Walterboro looks to save landmark drive-in mural

This mural has greeted motorists passing through Walterboro for more than 60 years, and some in town are trying to preserve it for generations to come.

WALTERBORO - It's far from the most useful structure in town, but it's certainly among the most noticeable.

And a small group of folks here are joining forces to find a way to save the 63-year-old black-and-white mural painted on the back of the town's drive-in theater.

The last movie show flickered to a halt here many years ago, but they argue the silhouette of the Lowcountry should live on.

The supporters include Tex Roberts, whose uncle helped create it.

Roberts says he considers this a sort of "bumblebee project," because some feel it's unlikely to fly, but adds, "We've got a lot more people who say, 'Yes, let's do it,' than people who are negative, so that's encouraging."

The artist Carew Rice came up with the image of deer and ducks passing under an oak tree, and Robert's uncle Foch Headden, a sign painter who worked between Florida and North Carolina, used cables and a block and tackle to transpose it onto plywood boards behind the screen.

Rice even wrote Headden in 1950 to compliment him on his work.

"I appreciate the faithfully rendered reproduction in enlargement of my design," his letter says. "Many people have commented upon the picture and in other places than just local."

Before Interstate 95 was built, many passing through the eastern end of South Carolina also passed by this drive-in on U.S. Highway 17A, also known here as South Jefferies Boulevard.

Roberts says some people back then even described Walterboro as "the little town that has the silhouette on the screen."

Of course, the recent years have not been kind. A visit here last month showed a handful of the plywood panels lying on the ground, and the town's code enforcement is interested in seeing the structure stabilized.

The city is supportive of the group, though, and it let about 15 of them use City Hall for a recent strategy session.

Roberts says the owner, Keith Kinard, also is willing to work to save the screen, even going so far as to subdivide his land.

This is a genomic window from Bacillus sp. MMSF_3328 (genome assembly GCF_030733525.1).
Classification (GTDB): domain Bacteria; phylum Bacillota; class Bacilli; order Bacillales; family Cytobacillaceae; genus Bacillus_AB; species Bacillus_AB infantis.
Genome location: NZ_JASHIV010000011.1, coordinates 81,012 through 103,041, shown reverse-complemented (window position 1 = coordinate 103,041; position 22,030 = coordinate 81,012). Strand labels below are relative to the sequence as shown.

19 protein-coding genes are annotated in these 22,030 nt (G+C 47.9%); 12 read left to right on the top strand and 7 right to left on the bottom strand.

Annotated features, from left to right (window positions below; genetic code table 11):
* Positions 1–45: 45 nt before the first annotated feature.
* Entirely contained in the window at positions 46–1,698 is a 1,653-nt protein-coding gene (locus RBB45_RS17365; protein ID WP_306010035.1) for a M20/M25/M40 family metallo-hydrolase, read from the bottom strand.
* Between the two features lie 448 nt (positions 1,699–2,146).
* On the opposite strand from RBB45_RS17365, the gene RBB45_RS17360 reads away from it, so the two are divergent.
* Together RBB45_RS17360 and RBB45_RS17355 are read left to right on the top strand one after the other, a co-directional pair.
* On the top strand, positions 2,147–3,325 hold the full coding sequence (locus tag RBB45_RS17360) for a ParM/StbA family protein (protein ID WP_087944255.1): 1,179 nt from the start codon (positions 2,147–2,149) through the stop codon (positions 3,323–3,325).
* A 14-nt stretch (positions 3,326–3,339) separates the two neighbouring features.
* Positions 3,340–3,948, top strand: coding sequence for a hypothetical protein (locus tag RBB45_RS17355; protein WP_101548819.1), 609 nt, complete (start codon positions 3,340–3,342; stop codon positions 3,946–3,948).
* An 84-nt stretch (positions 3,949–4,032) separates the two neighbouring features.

Roberts is trying to create a nonprofit, which currently goes by the informal name "Screen Savers," to receive tax-deductible donations for a project he figures might cost upwards of $30,000.

And he's working to nail down other details, such as who would own and maintain the screen, and how it would be used. One possibility is a small park, with a small parking area, landscaping and a few picnic tables.

Roberts, who also is a semi-retired sign painter, repaired it several years ago, "and it's actually held up much better than I thought it would." But he says the timber framework that holds the panels to the metal frame needs to be replaced.

While the scope of the work still needs to be figured out, Roberts says it's important to save as many of the original panels as possible.

"If we were to tear it apart completely and redo it, it no longer would be a historical thing," he says. "We don't like that."

Roberts says he would like to remove the metal framing on either side of the mural, a later enlargement designed to handle wider movies filmed in Cinemascope.

Joe Williams, a Walterboro real estate agent, was among the 15 or so people who met recently to talk about saving the mural.

"I think it is important to the town in a lot of regards," he says. "I think it's got tremendous potential to bring tourists off I-95 and designate Walterboro as a tourist attraction to a degree."

Williams says the property could be turned into a park, "or it could potentially be restored to a drive-in movie theater."

South Carolina once had 79 drive-ins, but only three remain open, in Beaufort, Greenwood and Monetta, according to

"If it were restored in such a fashion, it could be a location for premieres of movies that are made in South Carolina, Williams says. "I think that would put Walterboro on the map nationally as an interesting place to stop over on the way to Florida."

It's too early to say how this story will end, but let's hope Roberts, Williams and others are smiling when the credits roll.

Reach Robert Behre at 937-5771.